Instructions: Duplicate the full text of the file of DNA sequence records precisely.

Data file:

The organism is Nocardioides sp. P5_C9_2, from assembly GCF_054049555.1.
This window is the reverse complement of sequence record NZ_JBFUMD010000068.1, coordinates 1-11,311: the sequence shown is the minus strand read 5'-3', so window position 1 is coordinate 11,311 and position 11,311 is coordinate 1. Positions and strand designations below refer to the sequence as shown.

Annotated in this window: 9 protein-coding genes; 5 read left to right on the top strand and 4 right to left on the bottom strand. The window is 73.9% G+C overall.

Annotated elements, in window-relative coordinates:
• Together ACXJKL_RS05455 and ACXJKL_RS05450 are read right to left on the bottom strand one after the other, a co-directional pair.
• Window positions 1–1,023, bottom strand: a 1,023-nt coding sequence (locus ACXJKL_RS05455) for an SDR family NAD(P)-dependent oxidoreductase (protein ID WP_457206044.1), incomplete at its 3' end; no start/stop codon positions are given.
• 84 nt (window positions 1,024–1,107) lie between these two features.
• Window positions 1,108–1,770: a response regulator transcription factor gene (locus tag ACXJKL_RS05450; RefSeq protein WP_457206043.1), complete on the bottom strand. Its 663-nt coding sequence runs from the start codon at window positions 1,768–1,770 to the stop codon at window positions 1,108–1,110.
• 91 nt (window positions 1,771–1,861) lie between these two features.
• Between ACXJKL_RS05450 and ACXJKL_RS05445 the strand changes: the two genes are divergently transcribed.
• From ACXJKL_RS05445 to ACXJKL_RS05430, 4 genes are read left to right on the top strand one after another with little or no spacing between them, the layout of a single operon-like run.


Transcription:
The organism is Nocardioides sp. P5_C9_2, from assembly GCF_054049555.1.
This window is the reverse complement of sequence record NZ_JBFUMD010000068.1, coordinates 1-11,311: the sequence shown is the minus strand read 5'-3', so window position 1 is coordinate 11,311 and position 11,311 is coordinate 1. Positions and strand designations below refer to the sequence as shown.

Annotated in this window: 9 protein-coding genes; 5 read left to right on the top strand and 4 right to left on the bottom strand. The window is 73.9% G+C overall.

Annotated elements, in window-relative coordinates:
• Together ACXJKL_RS05455 and ACXJKL_RS05450 are read right to left on the bottom strand one after the other, a co-directional pair.
• Window positions 1–1,023, bottom strand: a 1,023-nt coding sequence (locus ACXJKL_RS05455) for an SDR family NAD(P)-dependent oxidoreductase (protein ID WP_457206044.1), incomplete at its 3' end; no start/stop codon positions are given.
• 84 nt (window positions 1,024–1,107) lie between these two features.
• Window positions 1,108–1,770: a response regulator transcription factor gene (locus tag ACXJKL_RS05450; RefSeq protein WP_457206043.1), complete on the bottom strand. Its 663-nt coding sequence runs from the start codon at window positions 1,768–1,770 to the stop codon at window positions 1,108–1,110.
• 91 nt (window positions 1,771–1,861) lie between these two features.
• Between ACXJKL_RS05450 and ACXJKL_RS05445 the strand changes: the two genes are divergently transcribed.
• From ACXJKL_RS05445 to ACXJKL_RS05430, 4 genes are read left to right on the top strand one after another with little or no spacing between them, the layout of a single operon-like run.